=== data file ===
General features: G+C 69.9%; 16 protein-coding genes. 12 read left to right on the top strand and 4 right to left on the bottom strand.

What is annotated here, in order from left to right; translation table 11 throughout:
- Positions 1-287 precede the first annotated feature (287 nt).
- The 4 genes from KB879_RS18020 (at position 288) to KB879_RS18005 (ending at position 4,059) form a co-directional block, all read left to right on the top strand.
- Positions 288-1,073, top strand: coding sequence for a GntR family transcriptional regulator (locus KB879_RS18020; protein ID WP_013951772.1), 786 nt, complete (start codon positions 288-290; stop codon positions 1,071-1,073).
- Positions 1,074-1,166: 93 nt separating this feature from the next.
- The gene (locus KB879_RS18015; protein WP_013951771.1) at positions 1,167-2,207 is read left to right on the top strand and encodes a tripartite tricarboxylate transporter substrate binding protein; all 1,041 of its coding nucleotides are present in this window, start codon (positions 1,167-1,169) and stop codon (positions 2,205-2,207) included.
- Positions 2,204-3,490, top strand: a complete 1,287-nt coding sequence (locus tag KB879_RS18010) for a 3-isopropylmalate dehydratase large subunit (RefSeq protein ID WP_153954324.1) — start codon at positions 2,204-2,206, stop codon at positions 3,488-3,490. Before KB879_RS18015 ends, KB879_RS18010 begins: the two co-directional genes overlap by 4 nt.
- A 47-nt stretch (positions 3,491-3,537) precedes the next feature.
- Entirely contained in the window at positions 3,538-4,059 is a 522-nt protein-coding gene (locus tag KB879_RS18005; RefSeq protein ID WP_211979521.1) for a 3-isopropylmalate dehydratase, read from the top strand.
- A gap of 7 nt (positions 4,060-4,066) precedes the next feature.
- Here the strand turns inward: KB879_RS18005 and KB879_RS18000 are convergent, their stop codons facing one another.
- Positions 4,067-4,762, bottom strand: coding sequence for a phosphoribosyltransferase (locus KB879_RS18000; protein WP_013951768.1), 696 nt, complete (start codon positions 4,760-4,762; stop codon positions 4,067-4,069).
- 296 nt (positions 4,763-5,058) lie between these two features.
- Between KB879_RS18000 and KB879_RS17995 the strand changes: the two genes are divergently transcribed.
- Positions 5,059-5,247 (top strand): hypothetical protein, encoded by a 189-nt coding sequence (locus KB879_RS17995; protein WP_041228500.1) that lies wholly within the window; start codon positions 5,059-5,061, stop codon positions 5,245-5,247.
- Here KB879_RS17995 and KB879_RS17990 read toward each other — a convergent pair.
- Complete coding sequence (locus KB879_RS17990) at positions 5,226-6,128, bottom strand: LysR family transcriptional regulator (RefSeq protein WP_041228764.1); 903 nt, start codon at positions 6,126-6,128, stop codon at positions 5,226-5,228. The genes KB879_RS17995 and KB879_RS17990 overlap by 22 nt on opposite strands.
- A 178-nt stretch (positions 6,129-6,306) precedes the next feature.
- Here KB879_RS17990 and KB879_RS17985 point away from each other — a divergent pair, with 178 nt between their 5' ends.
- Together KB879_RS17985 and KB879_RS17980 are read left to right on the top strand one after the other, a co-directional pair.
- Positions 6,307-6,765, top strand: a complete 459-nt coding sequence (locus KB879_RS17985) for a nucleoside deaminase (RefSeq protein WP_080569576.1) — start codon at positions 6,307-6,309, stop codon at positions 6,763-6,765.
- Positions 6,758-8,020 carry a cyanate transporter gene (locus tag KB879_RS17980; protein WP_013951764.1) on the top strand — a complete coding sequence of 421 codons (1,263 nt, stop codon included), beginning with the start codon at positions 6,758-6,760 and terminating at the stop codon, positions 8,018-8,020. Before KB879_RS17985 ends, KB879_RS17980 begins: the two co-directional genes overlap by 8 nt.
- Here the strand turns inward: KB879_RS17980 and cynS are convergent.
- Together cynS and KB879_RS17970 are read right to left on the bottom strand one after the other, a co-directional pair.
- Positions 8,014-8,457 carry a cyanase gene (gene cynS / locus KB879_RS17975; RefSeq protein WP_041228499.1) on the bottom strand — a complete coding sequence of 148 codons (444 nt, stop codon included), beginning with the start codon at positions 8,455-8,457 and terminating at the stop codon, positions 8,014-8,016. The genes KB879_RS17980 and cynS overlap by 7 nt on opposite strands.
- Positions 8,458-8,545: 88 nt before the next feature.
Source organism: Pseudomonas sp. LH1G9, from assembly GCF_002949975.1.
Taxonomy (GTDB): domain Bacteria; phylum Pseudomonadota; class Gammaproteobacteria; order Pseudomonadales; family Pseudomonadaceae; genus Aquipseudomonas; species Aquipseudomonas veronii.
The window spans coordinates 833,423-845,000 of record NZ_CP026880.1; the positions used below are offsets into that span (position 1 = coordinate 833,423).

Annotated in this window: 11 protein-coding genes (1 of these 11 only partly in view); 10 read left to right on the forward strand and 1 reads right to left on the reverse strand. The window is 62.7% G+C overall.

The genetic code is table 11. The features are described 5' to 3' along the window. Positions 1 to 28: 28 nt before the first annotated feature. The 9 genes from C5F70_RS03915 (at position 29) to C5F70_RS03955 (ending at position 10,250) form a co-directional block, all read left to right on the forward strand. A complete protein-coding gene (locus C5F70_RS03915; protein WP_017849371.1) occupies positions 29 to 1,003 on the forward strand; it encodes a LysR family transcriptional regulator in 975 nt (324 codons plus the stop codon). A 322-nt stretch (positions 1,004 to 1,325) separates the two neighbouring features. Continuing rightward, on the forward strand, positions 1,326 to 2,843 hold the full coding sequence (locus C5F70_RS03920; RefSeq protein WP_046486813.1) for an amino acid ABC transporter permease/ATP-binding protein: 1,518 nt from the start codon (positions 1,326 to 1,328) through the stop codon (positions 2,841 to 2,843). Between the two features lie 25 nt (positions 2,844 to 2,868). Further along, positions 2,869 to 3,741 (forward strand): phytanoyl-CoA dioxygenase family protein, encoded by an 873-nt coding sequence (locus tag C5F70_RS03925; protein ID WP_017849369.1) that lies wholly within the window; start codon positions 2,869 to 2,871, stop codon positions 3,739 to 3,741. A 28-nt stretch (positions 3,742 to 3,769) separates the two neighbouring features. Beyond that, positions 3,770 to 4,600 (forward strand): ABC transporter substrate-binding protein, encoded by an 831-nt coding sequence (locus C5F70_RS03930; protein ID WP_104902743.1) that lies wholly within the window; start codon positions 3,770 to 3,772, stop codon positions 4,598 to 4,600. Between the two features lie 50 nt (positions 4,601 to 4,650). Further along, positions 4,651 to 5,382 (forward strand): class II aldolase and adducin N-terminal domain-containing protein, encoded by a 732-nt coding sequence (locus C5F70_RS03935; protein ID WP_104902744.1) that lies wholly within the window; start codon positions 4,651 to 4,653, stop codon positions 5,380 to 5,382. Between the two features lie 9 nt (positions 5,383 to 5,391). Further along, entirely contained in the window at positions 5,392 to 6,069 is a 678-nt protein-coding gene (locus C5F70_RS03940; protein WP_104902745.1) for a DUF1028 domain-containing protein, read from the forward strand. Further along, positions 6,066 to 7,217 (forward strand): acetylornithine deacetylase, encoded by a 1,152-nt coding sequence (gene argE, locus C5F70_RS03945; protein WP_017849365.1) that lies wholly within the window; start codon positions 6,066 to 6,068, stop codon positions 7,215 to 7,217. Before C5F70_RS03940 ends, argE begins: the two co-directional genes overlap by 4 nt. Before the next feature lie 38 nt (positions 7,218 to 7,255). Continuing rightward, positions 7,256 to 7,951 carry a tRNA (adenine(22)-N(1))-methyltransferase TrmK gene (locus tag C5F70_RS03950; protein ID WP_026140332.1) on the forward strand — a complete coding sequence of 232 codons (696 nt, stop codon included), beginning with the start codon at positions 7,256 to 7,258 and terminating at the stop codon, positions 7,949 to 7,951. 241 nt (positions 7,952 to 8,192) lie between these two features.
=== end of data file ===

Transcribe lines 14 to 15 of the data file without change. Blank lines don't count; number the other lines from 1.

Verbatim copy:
- 296 nt (positions 4,763-5,058) lie between these two features.
- Between KB879_RS18000 and KB879_RS17995 the strand changes: the two genes are divergently transcribed.